There are even races of 24 hours on 400 metre running tracks, where competitors rack up to 160 miles non-stop. However, some would argue that it is not so much the distance that makes an ultra marathon, but more the ultra effort required.
The highly successful ultra-marathon and fruitarian athlete, Michael Arnstein, has talked of being “in a state of ultra running.“
Arnstein describes further his ultra experience: “I connect with myself on a very deep level. I connect with my surroundings, and I embrace the fact that I am struggling deeply. That emotional part of ultra running is something that very few people allow themselves to experience.”
This means that if our regular run is only five miles, but we decide to run ten, and have a struggle to achieve it, we may experience a state of ultra running. We have made an ultra effort. This emphasis on the quality, rather than the quantity of the experience is key. The five-mile runner who goes out tomorrow and runs ten, will not become an ultra-runner overnight, but if they open themselves to both the physical and emotional experience it creates, they will be on their way.
Is it not boring running for five hours or more?
Ultras take place off-road. This is no coincidence. Ultra-runners have the same boredom threshold as everyone else. The difference is, that when you ask your body to take you further, you need to reward it with more stimulation to keep it moving. The ever-changing scenery, of an off-the beatentrack- run, provides the answer.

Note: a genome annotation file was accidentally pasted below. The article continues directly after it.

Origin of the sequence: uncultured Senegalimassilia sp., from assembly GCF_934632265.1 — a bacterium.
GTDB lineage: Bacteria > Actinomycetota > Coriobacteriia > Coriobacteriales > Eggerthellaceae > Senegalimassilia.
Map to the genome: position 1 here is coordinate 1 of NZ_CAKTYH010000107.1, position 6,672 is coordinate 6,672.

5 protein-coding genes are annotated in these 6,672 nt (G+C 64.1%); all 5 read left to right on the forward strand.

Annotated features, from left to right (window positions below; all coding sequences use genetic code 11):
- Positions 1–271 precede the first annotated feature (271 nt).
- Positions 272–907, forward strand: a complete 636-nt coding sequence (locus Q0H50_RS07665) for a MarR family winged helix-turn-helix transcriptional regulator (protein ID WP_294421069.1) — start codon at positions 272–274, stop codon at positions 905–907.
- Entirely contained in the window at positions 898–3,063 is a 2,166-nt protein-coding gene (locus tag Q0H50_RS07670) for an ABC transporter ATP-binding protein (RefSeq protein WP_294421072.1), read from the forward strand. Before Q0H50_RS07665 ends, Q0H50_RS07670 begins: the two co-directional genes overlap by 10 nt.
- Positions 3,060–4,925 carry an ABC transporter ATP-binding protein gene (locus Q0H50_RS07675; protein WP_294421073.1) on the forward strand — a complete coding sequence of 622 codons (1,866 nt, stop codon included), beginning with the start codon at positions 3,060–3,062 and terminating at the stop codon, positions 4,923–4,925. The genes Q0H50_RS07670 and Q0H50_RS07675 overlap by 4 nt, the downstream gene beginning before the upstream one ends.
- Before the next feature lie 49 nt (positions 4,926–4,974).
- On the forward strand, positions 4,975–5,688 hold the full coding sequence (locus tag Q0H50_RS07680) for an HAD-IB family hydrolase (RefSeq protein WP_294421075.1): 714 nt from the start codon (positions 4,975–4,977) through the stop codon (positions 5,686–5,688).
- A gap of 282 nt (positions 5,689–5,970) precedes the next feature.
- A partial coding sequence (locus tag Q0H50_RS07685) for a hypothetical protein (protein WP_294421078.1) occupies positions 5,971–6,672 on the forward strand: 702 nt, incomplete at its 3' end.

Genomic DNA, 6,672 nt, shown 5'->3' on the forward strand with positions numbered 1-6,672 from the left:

Aspirant ultra-runner, Owen Williams (25) from the West Country explains how he makes sure even the longest runs are never boring.
“In June, I set out on a journey from Bath with a mate. We wanted to run to the giant painted whitehorse on the hill in Westbury, and back again.
“We set out before dawn on mid-summer’s day from the city cathedral – a great place to start such a big adventure. We wanted to run on trails the whole way, even though it would take us places that we had never been before.
“In fact, that was all part of the plan. After a couple of hours we were exploring an unfamiliar wood, and then a stretch of canal, went through a river, and alongside a field of oilseed rape.
“We got to the horse around lunchtime. We then treated ourselves to a bit too much Sunday lunch in a local pub! On the way back we ran through different fields and farmland. We walked some of the way, but we expected to be doing this in our first ‘50-mile race’. Time on our feet; be it walking or running was what we needed. Every turn took us somewhere new.
“Our minds were always fixed on the fresh new things in front of us, rather than thinking about what was around the next corner, and when it would all be over. We were dead-tired by the end, but we had clocked 42 miles, and been out over 11 hours once back at the cathedral.”